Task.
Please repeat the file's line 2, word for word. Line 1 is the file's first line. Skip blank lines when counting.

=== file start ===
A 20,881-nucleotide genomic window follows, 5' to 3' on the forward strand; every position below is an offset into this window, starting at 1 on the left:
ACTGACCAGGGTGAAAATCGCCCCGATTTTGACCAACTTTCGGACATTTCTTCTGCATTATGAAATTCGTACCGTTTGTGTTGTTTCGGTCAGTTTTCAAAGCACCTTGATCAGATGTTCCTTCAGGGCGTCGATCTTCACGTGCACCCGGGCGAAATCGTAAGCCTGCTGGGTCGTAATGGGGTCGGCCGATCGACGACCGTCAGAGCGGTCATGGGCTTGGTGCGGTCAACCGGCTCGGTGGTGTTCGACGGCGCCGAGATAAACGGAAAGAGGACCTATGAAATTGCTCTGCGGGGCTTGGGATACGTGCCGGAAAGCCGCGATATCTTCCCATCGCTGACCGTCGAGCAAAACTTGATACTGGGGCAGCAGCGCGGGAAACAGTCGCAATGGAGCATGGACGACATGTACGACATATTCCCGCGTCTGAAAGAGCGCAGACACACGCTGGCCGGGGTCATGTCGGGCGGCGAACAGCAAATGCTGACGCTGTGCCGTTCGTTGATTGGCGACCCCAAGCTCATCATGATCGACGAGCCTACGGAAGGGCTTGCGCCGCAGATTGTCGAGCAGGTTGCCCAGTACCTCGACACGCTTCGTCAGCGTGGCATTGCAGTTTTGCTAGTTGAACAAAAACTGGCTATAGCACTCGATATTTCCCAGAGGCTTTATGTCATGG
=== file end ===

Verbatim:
ACTGACCAGGGTGAAAATCGCCCCGATTTTGACCAACTTTCGGACATTTCTTCTGCATTATGAAATTCGTACCGTTTGTGTTGTTTCGGTCAGTTTTCAAAGCACCTTGATCAGATGTTCCTTCAGGGCGTCGATCTTCACGTGCACCCGGGCGAAATCGTAAGCCTGCTGGGTCGTAATGGGGTCGGCCGATCGACGACCGTCAGAGCGGTCATGGGCTTGGTGCGGTCAACCGGCTCGGTGGTGTTCGACGGCGCCGAGATAAACGGAAAGAGGACCTATGAAATTGCTCTGCGGGGCTTGGGATACGTGCCGGAAAGCCGCGATATCTTCCCATCGCTGACCGTCGAGCAAAACTTGATACTGGGGCAGCAGCGCGGGAAACAGTCGCAATGGAGCATGGACGACATGTACGACATATTCCCGCGTCTGAAAGAGCGCAGACACACGCTGGCCGGGGTCATGTCGGGCGGCGAACAGCAAATGCTGACGCTGTGCCGTTCGTTGATTGGCGACCCCAAGCTCATCATGATCGACGAGCCTACGGAAGGGCTTGCGCCGCAGATTGTCGAGCAGGTTGCCCAGTACCTCGACACGCTTCGTCAGCGTGGCATTGCAGTTTTGCTAGTTGAACAAAAACTGGCTATAGCACTCGATATTTCCCAGAGGCTTTATGTCATGG